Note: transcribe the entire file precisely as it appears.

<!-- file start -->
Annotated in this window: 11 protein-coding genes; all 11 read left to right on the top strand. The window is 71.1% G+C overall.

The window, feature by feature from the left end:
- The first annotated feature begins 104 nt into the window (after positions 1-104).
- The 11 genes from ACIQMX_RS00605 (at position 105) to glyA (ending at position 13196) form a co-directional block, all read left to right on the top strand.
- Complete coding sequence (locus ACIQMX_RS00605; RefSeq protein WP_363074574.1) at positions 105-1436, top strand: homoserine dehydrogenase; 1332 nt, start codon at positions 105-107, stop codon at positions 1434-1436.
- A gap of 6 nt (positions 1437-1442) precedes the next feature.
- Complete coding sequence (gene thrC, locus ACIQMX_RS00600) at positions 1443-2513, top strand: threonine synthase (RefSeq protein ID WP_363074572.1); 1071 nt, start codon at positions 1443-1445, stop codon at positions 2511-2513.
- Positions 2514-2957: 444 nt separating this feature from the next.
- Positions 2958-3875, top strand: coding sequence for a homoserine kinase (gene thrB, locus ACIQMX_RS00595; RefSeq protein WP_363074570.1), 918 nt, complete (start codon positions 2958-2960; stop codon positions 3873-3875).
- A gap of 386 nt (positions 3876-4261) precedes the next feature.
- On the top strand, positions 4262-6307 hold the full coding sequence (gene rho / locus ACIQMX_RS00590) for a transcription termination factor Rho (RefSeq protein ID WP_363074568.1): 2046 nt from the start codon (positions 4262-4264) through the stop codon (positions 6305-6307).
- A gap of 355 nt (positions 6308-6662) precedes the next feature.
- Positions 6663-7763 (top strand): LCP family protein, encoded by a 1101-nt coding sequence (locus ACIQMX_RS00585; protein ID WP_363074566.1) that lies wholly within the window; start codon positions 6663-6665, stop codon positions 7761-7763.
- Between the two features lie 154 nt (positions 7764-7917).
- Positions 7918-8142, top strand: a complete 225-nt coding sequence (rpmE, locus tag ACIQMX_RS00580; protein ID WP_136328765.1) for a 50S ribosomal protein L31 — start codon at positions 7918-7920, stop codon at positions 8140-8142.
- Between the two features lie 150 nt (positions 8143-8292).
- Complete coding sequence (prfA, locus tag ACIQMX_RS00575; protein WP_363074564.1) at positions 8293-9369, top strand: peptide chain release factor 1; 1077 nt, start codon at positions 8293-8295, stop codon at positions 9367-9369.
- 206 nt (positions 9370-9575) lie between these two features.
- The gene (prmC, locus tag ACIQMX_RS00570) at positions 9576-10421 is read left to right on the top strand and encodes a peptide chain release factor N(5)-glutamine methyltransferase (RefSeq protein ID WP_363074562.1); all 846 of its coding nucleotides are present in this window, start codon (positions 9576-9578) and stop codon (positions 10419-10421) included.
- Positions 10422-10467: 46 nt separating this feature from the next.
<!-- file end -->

Annotated in this window: 11 protein-coding genes; all 11 read left to right on the top strand. The window is 71.1% G+C overall.

The window, feature by feature from the left end:
- The first annotated feature begins 104 nt into the window (after positions 1-104).
- The 11 genes from ACIQMX_RS00605 (at position 105) to glyA (ending at position 13196) form a co-directional block, all read left to right on the top strand.
- Complete coding sequence (locus ACIQMX_RS00605; RefSeq protein WP_363074574.1) at positions 105-1436, top strand: homoserine dehydrogenase; 1332 nt, start codon at positions 105-107, stop codon at positions 1434-1436.
- A gap of 6 nt (positions 1437-1442) precedes the next feature.
- Complete coding sequence (gene thrC, locus ACIQMX_RS00600) at positions 1443-2513, top strand: threonine synthase (RefSeq protein ID WP_363074572.1); 1071 nt, start codon at positions 1443-1445, stop codon at positions 2511-2513.
- Positions 2514-2957: 444 nt separating this feature from the next.
- Positions 2958-3875, top strand: coding sequence for a homoserine kinase (gene thrB, locus ACIQMX_RS00595; RefSeq protein WP_363074570.1), 918 nt, complete (start codon positions 2958-2960; stop codon positions 3873-3875).
- A gap of 386 nt (positions 3876-4261) precedes the next feature.
- On the top strand, positions 4262-6307 hold the full coding sequence (gene rho / locus ACIQMX_RS00590) for a transcription termination factor Rho (RefSeq protein ID WP_363074568.1): 2046 nt from the start codon (positions 4262-4264) through the stop codon (positions 6305-6307).
- A gap of 355 nt (positions 6308-6662) precedes the next feature.
- Positions 6663-7763 (top strand): LCP family protein, encoded by a 1101-nt coding sequence (locus ACIQMX_RS00585; protein ID WP_363074566.1) that lies wholly within the window; start codon positions 6663-6665, stop codon positions 7761-7763.
- Between the two features lie 154 nt (positions 7764-7917).
- Positions 7918-8142, top strand: a complete 225-nt coding sequence (rpmE, locus tag ACIQMX_RS00580; protein ID WP_136328765.1) for a 50S ribosomal protein L31 — start codon at positions 7918-7920, stop codon at positions 8140-8142.
- Between the two features lie 150 nt (positions 8143-8292).
- Complete coding sequence (prfA, locus tag ACIQMX_RS00575; protein WP_363074564.1) at positions 8293-9369, top strand: peptide chain release factor 1; 1077 nt, start codon at positions 8293-8295, stop codon at positions 9367-9369.
- 206 nt (positions 9370-9575) lie between these two features.
- The gene (prmC, locus tag ACIQMX_RS00570) at positions 9576-10421 is read left to right on the top strand and encodes a peptide chain release factor N(5)-glutamine methyltransferase (RefSeq protein ID WP_363074562.1); all 846 of its coding nucleotides are present in this window, start codon (positions 9576-9578) and stop codon (positions 10419-10421) included.
- Positions 10422-10467: 46 nt separating this feature from the next.